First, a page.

I’ve found something out my senior year with my schedule. When I entered this year, I was originally in 7 classes and 4 of those were APs. I decided that math wasn’t the class for me, and bumped down to just 6 classes total, 4 APs. This was the first year that I have ever had a free period. Now that I’ve realized just how useful those can be, I can’t believe I didn’t do it sooner.

With my free period, I am able to get homework done as well as hang out with friends and help my favorite teachers. Not only that, but when I’m done with my work, I can take naps. Now while that isn’t the best use of time, those naps are always helpful in keeping me awake when I have practice. 

My free period this year has made me happier overall. Now that I can get most of my work done in school, after practice I have much more time to relax when I get home. I highly recommend if you can take a free period, do it. It is much better for both mental health and overall stress. With a slightly less packed schedule and more free time after school, I am able to connect more with friends and family as well as catch up on much needed sleep. 

School schedules often cause stress that really shouldn’t be there. So the next time you have to plan a schedule, try to squeeze in a free period so that you also have time to catch up on sleep, with friends, and just overall try to improve stress levels.

-Danielle B. 

TV Review: Hawkeye

I always felt like Hawkeye was one of the more overlooked characters in the MCU. However, this series reveals a lot more about how the events of Avengers: Endgame affected Hawkeye. I enjoyed watching this series because it had a lot of action and was generally really intriguing. I wasn’t expecting a lot of the events which took place in the series.

It starts with Kate Bishop secretly following her mother’s fiance, Jack Duquesne (her father died in the 2012 New York attack led by Loki) to a black-market auction. The auction includes items from Hawkeye’s former identity as the Ronin. As the event is soon attacked, Jack takes Ronin’s sword and Kate grabs the Ronin suit. She claims to the attackers that she is the real Ronin. After seeing the headlines concerning the Ronin, Hawkeye finds Kate and they eventually end up trying to clear the name of the Ronin.

However, during his time as Ronin, Clint Barton (Hawkeye) made a lot of enemies. One of those enemies, the daughter of a man he killed, is looking for revenge, and she won’t stop until she gets it. Additionally, Yelena is also on a mission to get revenge on Clint for “killing” her sister Natasha (Black Widow). Like the majority of people, she doesn’t know what actually happened on Vormir. Suddenly, for Hawkeye, a simple holiday vacation with his family turns into a dangerous mission.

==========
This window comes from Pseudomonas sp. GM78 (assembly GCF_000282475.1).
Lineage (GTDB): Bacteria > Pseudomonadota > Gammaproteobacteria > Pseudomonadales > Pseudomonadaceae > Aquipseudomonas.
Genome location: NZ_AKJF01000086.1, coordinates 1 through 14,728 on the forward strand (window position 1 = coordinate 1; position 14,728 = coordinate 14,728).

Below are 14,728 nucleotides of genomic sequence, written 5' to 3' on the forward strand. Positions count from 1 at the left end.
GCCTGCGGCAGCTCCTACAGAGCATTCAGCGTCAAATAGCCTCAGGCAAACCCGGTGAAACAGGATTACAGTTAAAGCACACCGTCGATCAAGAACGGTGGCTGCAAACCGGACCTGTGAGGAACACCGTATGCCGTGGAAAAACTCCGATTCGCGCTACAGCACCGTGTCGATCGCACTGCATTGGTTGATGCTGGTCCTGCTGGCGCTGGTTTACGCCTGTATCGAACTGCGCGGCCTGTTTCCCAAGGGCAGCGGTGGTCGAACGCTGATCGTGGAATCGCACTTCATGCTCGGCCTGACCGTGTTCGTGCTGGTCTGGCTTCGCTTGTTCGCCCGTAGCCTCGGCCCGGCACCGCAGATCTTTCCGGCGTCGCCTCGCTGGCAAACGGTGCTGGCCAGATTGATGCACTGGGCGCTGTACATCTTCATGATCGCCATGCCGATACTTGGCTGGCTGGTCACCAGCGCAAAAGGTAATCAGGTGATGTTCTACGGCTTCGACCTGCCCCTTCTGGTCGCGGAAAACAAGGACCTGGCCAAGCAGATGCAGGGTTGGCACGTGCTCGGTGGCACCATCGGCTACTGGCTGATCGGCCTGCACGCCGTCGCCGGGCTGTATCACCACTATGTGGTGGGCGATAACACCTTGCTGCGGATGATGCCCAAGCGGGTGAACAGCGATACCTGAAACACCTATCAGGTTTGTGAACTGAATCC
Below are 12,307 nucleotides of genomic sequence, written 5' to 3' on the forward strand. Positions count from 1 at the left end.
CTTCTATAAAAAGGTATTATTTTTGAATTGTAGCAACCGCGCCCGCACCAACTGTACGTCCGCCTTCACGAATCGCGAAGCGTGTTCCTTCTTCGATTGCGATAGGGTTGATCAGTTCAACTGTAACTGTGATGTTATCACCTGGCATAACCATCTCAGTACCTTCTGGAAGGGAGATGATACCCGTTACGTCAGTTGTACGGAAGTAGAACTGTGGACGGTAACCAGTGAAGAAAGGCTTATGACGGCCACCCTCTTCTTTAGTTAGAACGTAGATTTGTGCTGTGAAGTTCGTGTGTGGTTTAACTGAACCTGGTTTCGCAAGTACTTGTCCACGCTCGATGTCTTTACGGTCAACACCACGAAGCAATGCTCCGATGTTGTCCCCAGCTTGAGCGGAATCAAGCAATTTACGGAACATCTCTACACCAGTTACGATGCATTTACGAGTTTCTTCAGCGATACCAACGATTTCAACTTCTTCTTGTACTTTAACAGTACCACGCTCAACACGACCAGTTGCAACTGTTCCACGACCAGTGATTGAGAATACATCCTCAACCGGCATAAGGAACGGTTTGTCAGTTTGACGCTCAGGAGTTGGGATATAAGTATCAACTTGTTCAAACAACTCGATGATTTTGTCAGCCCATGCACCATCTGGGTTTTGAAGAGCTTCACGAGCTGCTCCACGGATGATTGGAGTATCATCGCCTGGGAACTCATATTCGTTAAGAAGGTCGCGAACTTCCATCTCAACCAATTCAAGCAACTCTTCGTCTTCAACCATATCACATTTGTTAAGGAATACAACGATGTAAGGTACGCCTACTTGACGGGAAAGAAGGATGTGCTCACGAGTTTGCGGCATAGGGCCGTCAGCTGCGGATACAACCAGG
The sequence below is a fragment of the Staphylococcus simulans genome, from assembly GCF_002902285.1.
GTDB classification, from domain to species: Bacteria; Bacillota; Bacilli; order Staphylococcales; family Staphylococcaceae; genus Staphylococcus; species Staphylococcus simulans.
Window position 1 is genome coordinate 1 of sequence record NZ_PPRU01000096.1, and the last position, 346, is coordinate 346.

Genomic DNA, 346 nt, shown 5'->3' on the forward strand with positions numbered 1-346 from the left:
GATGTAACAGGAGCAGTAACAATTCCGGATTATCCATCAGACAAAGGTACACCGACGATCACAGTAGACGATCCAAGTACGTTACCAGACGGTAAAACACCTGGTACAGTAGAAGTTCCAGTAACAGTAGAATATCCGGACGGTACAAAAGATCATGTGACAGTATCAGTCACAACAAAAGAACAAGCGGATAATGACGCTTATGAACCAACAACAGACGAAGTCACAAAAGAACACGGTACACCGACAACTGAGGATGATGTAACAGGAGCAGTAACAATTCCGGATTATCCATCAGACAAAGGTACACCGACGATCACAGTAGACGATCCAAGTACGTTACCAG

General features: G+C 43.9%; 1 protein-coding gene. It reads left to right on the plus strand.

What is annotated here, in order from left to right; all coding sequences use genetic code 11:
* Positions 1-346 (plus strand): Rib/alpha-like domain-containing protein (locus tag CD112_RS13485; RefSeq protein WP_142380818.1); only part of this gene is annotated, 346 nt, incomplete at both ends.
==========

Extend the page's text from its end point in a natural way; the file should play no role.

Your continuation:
This series was really enjoyable, and I am looking forward to the next installment of the MCU. If you are a Marvel fan or someone who likes action movies or series, you will not want to miss this series.

-Peri A.

Darwin’s Blade by Dan Simmons

Darwin's Blade: Simmons, Dan: 9780380973699: Amazon.com: Books

This book contains some mature sexual descriptions that may not be suitable for all audiences.

Darwin’s Blade by Dan Simmons is an action thriller about Dr. Darwin Minor, an accident investigator with a dark past. His life has been more or less normal for the past decade- but as a series of increasingly improbable accidents crop up around California, he finds that he may be in too deep.

This book is typical, incredibly cliche suspense thriller- complete with the FBI, the Russian Mafia, guns, copious violent (albeit creative) death, and cars. Still, I did enjoy it. Even though it didn’t really live up to the ‘thriller’ part, I thought it was overall a pretty good read- and a nice break from the typical material I have. Still, quite a few pet peeves of mine made an appearance in this book. There were several points where I almost put the book down for good- because I really didn’t want to read a four-page description of physics equations or Vietnam or the mechanics of guns and cars or what felt suspiciously like Philosophy 101. The depth of detail about these frankly mundane and unimportant plot devices was mildly interesting, but for the most part, extraordinarily irritating.

As such, I would only recommend this book to slightly more intellectual readers. Some of the plot does require significant brainpower to understand- more than I, as a casual reader, would have liked. Also- be ready to face a macho, almost-forced version of romance. Still, if you’re looking for a comforting-in-its-outlandishness type of crime novel, you really can’t go amiss with Darwin’s Blade. Just be prepared to skip a few pages.

-Vaidehi B.

Darwin’s Blade by Dan Simmons is available for checkout from the Mission Viejo Library.

Game Review: Andy’s Apple Farm

Andy's Apple Farm (Video Game) - TV Tropes

Andy’s Apple Farm is a horror game where you, a beta tester, play Andy’s Apple Farm.

In the game, you play and try to win back your house keys. However, the only way to get back your keys is to play games with the characters Margret the Mole, Claus the Clock, Felix the Fish, and Melody the Moon. As you play the game, it’s very obvious that everything is not as it seems.

The art style for the characters’ sprites looks similar to something a child might draw. While exploring or playing the minigames, everything is pixelated. Occasionally, you might come across glitches or things that don’t seem like they belong, but you don’t need to worry because they’re supposed to be there. The graphics help with creating an unsettling feeling within the game.

There is a secret plotline to Andy’s Apple Farm that can be unlocked by doing something very unique, which is not listening to the game and using glitches. One of the ways to unlock certain secrets and scenes is to do the minigames in the wrong order. However, there are other ways to unlock the secret plot.

Andy’s Apple Farm is a great game with interesting lore and unique gameplay. I think that Andy’s Apple Farm is something that might inspire more indie horror games in the future. My rating for it is a 8.5/10

-Nicole M.